Posted by Keith Reynolds on November 05, 2005
Sent to Coventry
Meaning To be ignored or persecuted.
Origin You say quite rightly that "This phrase was common in industrial disputes in Britain in the mid twentieth century. Anyone who was considered to be unsupportive of the workforce was in danger of finding that his/her workmates refused to acknowledge their existence." However, there is a much earlier explanation.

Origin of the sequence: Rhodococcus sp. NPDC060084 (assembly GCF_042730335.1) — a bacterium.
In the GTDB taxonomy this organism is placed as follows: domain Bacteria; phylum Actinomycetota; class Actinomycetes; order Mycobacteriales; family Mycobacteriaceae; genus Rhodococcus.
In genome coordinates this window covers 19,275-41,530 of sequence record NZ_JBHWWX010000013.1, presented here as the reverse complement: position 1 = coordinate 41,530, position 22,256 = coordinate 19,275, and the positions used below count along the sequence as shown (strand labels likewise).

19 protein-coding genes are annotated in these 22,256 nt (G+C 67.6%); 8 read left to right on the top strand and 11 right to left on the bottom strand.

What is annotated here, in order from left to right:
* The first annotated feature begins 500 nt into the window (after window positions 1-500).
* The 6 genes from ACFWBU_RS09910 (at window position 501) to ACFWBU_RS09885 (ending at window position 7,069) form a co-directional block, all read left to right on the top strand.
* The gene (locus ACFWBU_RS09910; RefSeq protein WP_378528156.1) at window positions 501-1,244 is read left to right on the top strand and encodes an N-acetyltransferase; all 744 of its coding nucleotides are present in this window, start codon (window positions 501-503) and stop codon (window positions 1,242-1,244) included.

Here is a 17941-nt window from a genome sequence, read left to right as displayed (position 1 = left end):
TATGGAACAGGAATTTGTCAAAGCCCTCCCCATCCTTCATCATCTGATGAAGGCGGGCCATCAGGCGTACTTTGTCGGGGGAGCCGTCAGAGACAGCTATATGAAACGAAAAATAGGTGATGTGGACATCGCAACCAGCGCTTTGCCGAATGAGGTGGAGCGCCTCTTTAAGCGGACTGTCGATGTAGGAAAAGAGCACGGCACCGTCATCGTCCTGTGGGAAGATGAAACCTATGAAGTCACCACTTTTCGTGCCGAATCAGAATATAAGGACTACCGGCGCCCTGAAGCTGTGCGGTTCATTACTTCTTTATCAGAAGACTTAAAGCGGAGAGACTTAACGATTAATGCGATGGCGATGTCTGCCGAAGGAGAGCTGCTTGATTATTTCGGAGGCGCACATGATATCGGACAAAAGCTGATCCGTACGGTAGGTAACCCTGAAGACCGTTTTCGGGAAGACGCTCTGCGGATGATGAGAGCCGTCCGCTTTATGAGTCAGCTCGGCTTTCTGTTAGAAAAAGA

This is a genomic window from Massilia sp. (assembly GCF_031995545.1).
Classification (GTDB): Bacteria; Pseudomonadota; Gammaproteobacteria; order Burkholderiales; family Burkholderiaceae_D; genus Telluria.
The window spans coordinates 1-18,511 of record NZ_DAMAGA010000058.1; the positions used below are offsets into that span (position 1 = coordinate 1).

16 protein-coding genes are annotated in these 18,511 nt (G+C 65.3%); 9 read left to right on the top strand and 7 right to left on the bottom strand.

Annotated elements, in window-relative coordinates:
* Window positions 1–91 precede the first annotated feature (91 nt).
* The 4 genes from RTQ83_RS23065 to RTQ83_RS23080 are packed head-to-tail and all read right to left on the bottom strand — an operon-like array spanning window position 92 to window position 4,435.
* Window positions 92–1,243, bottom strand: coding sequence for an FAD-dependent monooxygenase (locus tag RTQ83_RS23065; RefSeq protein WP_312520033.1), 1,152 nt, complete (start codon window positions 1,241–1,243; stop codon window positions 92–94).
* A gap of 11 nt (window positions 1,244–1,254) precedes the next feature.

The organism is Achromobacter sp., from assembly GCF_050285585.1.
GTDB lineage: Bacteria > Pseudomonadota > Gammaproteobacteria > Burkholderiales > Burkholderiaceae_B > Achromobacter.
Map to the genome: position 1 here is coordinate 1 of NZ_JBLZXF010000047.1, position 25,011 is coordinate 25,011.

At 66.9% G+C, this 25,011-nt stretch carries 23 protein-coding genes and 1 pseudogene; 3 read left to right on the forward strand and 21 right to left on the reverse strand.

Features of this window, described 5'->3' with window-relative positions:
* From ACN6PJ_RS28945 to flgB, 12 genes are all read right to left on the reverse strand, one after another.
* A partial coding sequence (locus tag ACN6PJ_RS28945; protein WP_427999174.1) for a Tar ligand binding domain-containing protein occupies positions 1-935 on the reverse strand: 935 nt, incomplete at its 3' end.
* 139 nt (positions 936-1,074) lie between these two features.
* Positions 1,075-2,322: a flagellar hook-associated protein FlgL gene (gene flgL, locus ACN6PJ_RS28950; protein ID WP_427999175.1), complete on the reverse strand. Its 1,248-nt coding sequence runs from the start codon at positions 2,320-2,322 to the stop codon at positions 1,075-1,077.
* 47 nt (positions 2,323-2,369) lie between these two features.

This phrase has its origins in the English Civil War, during which time the city of Coventry was used as a prison. Anyone sent there as a prisoner was not spoken to, hence the association with ostracisation.
I don't know whether it was the Coventrians who started the revival of the phrase in the 1900's when Coventry was a major industrial centre. Workers would threaten to stop talking to one of their own if he was suspected of betraying them to the managers or worse strike-breaking when they would also be called 'scabs'.